Afghanistan Analysts Network Senior Analyst, Kate Clark, who witnessed many of the events of that time, not just the fall of the Taleban but the first stirrings of uprising, said the problem was not that the Taleban were excluded from the Bonn Conference in 2001, or from subsequent discussions on the future of the country, but that they were actively persecuted.
There were many attempts at surrender, most importantly on 5 December 2001 when the Taleban defence minister, Mullah Obaidullah, allegedly acting with Mullah Omar’s permission, delivered a letter to Hamed Karzai, who had just been selected by the Bonn Conference as Afghanistan’s interim leader. This letter, reported Anand Gopal, acknowledged the Islamic Emirate had no chance of surviving and accepted Karzai’s leadership. The Taleban’s main request, he said, was ‘to be given immunity from arrest in exchange for agreeing to abstain from political life.’
The deputy commander of ISAF in 2013, General Carter, told The Guardian that mistakes were made early on in the intervention: "Back in 2002, the Taliban were on the run. I think that at that stage, if we had been very prescient, we might have spotted that a final political solution to what started in 2001, from our perspective, would have involved getting all Afghans to sit at the table and talk about their future.’"
It would be difficult for those who were not in Afghanistan in 2001 and 2002 to realise how thorough, complete and popular the Taleban defeat was. It was not just military, but political and emotional. Most Taleban accepted their world had changed.
Mullah Omar and Mullah Dadullah issued calls for jihad in early 2003. They were chilling (they were accompanied by the nasty murder of the ICRC engineer, Ricardo Munguia, in Uruzgan on the orders of Dadullah, in March 2003), but they fell on stony ground. It should be stressed how weirdly out of key they were with the country’s mood.
The Taleban fight may well have kicked off because of wrongs committed inside Afghanistan, but those who fled found a safe haven across the border in Pakistan and a narrative of oppression and resistance already fully formed. That safe haven and Pakistan’s backing helped forge an insurgency which was complex, well-funded and well-armed. It was also one which committed war crimes daily – killing civilians with recklessness or intention.
In arguably the most significant development in the Afghanistan-Pakistan region since the May 2011 death of al-Qa‘ida founder Usama Bin Ladin, the Taliban in July 2015 revealed that its reclusive leader, Mullah Mohammed Omar, had died in 2013. Omar, who was the president of Afghanistan during the Taliban’s rule and a major Bin Ladin supporter, was wanted by the US Government through the Rewards for Justice program. Mullah Akhtar Mohammed Mansur, who was Omar’s second-in-command, in early August 2015 was selected as the new Taliban leader. Mansur is only the second leader that the group has ever had.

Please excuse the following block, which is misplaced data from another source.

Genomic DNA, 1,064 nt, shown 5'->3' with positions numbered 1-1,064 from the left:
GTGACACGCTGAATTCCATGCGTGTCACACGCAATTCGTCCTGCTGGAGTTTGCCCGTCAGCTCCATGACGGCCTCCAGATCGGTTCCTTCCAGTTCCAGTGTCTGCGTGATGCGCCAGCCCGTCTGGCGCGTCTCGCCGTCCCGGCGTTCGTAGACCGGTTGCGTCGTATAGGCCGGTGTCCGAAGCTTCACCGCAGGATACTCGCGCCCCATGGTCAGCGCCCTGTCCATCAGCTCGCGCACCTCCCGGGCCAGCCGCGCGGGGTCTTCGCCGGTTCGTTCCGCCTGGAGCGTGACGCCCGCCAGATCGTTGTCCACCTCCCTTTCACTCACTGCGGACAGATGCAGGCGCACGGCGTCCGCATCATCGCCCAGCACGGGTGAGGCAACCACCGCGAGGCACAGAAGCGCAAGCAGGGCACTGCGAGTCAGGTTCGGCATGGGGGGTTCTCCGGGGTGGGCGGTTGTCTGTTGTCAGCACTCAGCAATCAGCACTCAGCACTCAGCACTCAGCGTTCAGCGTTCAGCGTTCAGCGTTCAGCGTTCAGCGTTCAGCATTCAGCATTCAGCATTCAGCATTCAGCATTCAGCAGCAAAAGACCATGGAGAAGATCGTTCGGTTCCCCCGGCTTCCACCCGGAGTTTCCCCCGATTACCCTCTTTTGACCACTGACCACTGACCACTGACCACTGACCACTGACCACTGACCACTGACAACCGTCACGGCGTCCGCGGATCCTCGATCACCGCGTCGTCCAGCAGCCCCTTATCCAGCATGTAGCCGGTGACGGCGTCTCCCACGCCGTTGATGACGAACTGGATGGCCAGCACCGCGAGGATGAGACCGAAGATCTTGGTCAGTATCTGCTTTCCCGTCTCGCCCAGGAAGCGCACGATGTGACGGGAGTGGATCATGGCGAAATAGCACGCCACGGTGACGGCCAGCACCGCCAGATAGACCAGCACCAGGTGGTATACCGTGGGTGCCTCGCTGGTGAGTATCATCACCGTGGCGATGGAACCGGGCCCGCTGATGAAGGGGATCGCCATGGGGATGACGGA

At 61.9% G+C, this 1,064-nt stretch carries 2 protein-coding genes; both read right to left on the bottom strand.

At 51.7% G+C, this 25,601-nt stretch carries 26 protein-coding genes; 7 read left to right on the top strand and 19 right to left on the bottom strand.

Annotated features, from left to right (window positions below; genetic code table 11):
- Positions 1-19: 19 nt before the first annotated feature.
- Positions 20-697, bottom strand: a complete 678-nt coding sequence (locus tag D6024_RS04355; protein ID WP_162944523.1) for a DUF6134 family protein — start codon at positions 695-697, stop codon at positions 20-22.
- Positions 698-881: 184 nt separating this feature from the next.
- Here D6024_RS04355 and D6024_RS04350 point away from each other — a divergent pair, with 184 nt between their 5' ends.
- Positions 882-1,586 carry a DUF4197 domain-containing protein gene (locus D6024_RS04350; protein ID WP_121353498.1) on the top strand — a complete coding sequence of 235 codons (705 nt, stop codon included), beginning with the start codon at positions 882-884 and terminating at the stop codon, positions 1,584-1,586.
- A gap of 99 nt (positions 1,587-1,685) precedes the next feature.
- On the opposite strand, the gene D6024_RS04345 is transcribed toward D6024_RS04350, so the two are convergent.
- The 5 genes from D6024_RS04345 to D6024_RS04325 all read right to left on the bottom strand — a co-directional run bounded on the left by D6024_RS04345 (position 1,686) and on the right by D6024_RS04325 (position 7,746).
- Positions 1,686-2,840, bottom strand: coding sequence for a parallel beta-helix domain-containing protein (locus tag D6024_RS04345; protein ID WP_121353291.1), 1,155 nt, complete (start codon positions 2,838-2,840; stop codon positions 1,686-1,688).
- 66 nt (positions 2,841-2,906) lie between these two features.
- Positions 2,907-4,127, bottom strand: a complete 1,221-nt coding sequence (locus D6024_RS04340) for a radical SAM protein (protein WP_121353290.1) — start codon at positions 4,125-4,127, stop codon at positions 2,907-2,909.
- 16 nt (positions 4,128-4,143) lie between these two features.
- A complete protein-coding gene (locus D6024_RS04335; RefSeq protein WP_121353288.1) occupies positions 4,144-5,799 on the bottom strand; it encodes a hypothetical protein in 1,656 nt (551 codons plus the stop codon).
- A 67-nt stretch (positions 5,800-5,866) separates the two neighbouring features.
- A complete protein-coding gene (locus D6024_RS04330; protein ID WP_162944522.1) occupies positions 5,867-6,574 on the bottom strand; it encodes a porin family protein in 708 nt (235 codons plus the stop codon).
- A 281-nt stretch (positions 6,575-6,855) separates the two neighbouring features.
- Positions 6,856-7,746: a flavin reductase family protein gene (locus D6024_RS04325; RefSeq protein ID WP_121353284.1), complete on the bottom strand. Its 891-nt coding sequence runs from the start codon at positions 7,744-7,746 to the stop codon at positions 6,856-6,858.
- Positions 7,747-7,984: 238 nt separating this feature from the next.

By 2017 the Taliban had nonetheless grown into a huge organisation, with a diversified military apparatus and a widespread governance structure. As fragmentation persisted, the different Shuras of the Taliban started evolving through somewhat separated paths: some more militaristic than others, for example, or some more centralised than others. Even the issue of reconciliation with Kabul was viewed very differently by the different shuras. To a large extent Taliban fragmentation is due to incompatible sources of funding in the region.
To help run the organization, the Taliban has several commissions (komisiuns), as highlighted in Figure 2. These commissions, which are based in Pakistan, are critical to performing the key tasks of running an insurgency and governing territory. After all, insurgency is a process of alternative state building, where insurgents provide governance to the population in areas they control. Leaders want to extract what they can from non-combatants to sustain their groups, such as information, food, housing, and supplies. Groups need to establish organizational structures that can secure funds through taxation and other means, organize policing, administer justice, and provide health benefits (including care to wounded fighters).
The Taliban’s primary commissions allow them to perform these tasks, including overseeing military strategy (Military Commission), running an extensive propaganda enterprise (Media Commission), raising funds (Commission for Financial Affairs), and overseeing peace negotiations (Political Commission).
The spread of the Taliban’s governance system unsurprisingly tended to follow rather closely the spread of the military forces of the Taliban. Some groups of Taliban did not believe much in governance and tended to invest less in it, or nothing at all. The Taliban’s governance system was originally rolled out in remote areas, but was in later years extended to more heavily populated areas as the territory controlled by the Afghan government has been shrinking after 2015.
"Thanks to the [US-led] coalition forces, it [the government] ruled and survived all these years. That the Taliban is making a spectacular comeback to claim power goes on to suggest that it never had lost its links with the masses all these years. Its victory should be seen as much a victory of the masses", Dr Amalendu Misra, senior lecturer in Politics, Philosophy, and Religion at Lancaster University in the UK insisted.
With the reestablishment of the Emirate in Afghanistan, the likely result is erasing all the progress that was made toward building democracy, and particularly, the rights of women and girls. As Seth Jones wrote in an article published by the Combatting Terrorism center at West Point, “The Taliban is in many ways a different organization from the one that governed Afghanistan in the 1990s. Yet most of their leaders are nevertheless committed to an extreme interpretation of Islam that is not shared by many Afghans, an autocratic political system that eschews democracy, and the persistence of relations with terrorist groups like al Qaeda.”